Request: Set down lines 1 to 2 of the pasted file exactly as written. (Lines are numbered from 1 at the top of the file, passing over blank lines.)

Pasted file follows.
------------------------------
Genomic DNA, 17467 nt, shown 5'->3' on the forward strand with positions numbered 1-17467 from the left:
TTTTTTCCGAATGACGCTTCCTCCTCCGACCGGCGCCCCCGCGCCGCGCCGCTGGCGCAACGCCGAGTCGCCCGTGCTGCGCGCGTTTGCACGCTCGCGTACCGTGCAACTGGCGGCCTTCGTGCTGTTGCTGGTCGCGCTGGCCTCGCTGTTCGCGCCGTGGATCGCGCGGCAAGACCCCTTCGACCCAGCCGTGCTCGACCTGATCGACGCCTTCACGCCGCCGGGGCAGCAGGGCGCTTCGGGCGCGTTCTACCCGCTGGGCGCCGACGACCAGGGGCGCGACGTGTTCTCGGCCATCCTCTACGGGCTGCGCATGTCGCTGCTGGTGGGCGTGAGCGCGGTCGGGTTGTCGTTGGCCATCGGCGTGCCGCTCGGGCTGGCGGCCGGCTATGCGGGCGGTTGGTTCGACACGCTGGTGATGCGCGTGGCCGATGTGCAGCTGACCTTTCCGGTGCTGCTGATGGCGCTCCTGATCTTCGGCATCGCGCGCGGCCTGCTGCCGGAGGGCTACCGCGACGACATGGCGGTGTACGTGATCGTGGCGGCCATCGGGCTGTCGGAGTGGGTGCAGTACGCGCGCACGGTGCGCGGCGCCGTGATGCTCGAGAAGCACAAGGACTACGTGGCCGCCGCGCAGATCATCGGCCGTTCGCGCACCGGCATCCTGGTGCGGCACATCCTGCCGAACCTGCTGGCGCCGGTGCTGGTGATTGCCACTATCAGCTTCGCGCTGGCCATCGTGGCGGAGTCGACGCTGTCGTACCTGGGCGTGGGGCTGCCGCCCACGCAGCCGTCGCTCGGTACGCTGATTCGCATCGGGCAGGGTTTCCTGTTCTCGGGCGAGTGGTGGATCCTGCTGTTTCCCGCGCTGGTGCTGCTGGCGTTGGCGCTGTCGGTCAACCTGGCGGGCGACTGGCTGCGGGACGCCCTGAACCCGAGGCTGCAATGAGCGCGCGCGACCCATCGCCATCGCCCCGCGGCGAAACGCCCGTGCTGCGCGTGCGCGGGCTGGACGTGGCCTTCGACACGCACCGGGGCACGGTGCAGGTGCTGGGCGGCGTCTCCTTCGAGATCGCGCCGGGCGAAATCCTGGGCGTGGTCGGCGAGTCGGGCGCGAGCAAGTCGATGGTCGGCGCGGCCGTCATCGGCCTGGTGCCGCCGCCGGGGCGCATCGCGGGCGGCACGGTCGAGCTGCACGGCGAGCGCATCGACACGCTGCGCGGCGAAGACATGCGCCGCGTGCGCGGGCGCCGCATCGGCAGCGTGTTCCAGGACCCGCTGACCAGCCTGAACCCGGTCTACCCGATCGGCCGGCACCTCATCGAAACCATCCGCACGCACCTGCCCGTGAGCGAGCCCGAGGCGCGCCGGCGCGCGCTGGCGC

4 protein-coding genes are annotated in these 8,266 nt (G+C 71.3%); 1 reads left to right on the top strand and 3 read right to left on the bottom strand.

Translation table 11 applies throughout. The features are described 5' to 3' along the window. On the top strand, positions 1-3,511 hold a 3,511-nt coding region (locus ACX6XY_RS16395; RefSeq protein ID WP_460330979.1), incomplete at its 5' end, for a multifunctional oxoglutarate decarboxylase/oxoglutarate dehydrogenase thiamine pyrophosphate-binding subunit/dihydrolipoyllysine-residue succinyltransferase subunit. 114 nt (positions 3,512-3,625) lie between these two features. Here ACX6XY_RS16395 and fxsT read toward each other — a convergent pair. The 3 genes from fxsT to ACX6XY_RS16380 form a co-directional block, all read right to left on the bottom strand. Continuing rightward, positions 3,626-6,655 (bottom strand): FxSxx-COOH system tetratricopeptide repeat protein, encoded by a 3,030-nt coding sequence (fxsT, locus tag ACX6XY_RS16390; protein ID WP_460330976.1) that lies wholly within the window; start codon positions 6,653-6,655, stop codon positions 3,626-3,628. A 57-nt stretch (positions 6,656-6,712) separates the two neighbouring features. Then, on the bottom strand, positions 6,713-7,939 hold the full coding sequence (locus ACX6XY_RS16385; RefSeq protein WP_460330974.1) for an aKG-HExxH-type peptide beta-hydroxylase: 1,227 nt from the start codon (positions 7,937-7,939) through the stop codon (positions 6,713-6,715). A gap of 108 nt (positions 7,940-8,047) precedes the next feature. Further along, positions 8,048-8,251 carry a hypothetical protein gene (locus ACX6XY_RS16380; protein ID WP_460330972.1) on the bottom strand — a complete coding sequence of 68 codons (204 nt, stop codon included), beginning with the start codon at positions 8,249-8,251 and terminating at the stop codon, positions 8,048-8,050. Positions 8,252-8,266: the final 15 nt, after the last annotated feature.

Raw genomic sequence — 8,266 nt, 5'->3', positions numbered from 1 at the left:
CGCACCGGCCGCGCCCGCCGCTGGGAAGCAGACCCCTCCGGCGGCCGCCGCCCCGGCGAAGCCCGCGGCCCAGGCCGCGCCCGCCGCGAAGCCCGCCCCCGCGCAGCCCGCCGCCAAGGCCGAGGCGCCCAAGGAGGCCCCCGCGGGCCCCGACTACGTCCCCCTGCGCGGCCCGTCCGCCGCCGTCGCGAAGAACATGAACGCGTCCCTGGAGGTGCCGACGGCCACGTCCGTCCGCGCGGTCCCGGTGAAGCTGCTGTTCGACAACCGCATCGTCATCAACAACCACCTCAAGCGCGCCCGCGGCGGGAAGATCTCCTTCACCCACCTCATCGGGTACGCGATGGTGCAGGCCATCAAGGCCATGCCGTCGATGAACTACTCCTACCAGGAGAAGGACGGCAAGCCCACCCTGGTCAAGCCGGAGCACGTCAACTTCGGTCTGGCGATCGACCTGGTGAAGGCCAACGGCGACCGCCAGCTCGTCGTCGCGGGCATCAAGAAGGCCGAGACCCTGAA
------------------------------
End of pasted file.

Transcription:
Genomic DNA, 17467 nt, shown 5'->3' on the forward strand with positions numbered 1-17467 from the left:
TTTTTTCCGAATGACGCTTCCTCCTCCGACCGGCGCCCCCGCGCCGCGCCGCTGGCGCAACGCCGAGTCGCCCGTGCTGCGCGCGTTTGCACGCTCGCGTACCGTGCAACTGGCGGCCTTCGTGCTGTTGCTGGTCGCGCTGGCCTCGCTGTTCGCGCCGTGGATCGCGCGGCAAGACCCCTTCGACCCAGCCGTGCTCGACCTGATCGACGCCTTCACGCCGCCGGGGCAGCAGGGCGCTTCGGGCGCGTTCTACCCGCTGGGCGCCGACGACCAGGGGCGCGACGTGTTCTCGGCCATCCTCTACGGGCTGCGCATGTCGCTGCTGGTGGGCGTGAGCGCGGTCGGGTTGTCGTTGGCCATCGGCGTGCCGCTCGGGCTGGCGGCCGGCTATGCGGGCGGTTGGTTCGACACGCTGGTGATGCGCGTGGCCGATGTGCAGCTGACCTTTCCGGTGCTGCTGATGGCGCTCCTGATCTTCGGCATCGCGCGCGGCCTGCTGCCGGAGGGCTACCGCGACGACATGGCGGTGTACGTGATCGTGGCGGCCATCGGGCTGTCGGAGTGGGTGCAGTACGCGCGCACGGTGCGCGGCGCCGTGATGCTCGAGAAGCACAAGGACTACGTGGCCGCCGCGCAGATCATCGGCCGTTCGCGCACCGGCATCCTGGTGCGGCACATCCTGCCGAACCTGCTGGCGCCGGTGCTGGTGATTGCCACTATCAGCTTCGCGCTGGCCATCGTGGCGGAGTCGACGCTGTCGTACCTGGGCGTGGGGCTGCCGCCCACGCAGCCGTCGCTCGGTACGCTGATTCGCATCGGGCAGGGTTTCCTGTTCTCGGGCGAGTGGTGGATCCTGCTGTTTCCCGCGCTGGTGCTGCTGGCGTTGGCGCTGTCGGTCAACCTGGCGGGCGACTGGCTGCGGGACGCCCTGAACCCGAGGCTGCAATGAGCGCGCGCGACCCATCGCCATCGCCCCGCGGCGAAACGCCCGTGCTGCGCGTGCGCGGGCTGGACGTGGCCTTCGACACGCACCGGGGCACGGTGCAGGTGCTGGGCGGCGTCTCCTTCGAGATCGCGCCGGGCGAAATCCTGGGCGTGGTCGGCGAGTCGGGCGCGAGCAAGTCGATGGTCGGCGCGGCCGTCATCGGCCTGGTGCCGCCGCCGGGGCGCATCGCGGGCGGCACGGTCGAGCTGCACGGCGAGCGCATCGACACGCTGCGCGGCGAAGACATGCGCCGCGTGCGCGGGCGCCGCATCGGCAGCGTGTTCCAGGACCCGCTGACCAGCCTGAACCCGGTCTACCCGATCGGCCGGCACCTCATCGAAACCATCCGCACGCACCTGCCCGTGAGCGAGCCCGAGGCGCGCCGGCGCGCGCTGGCGC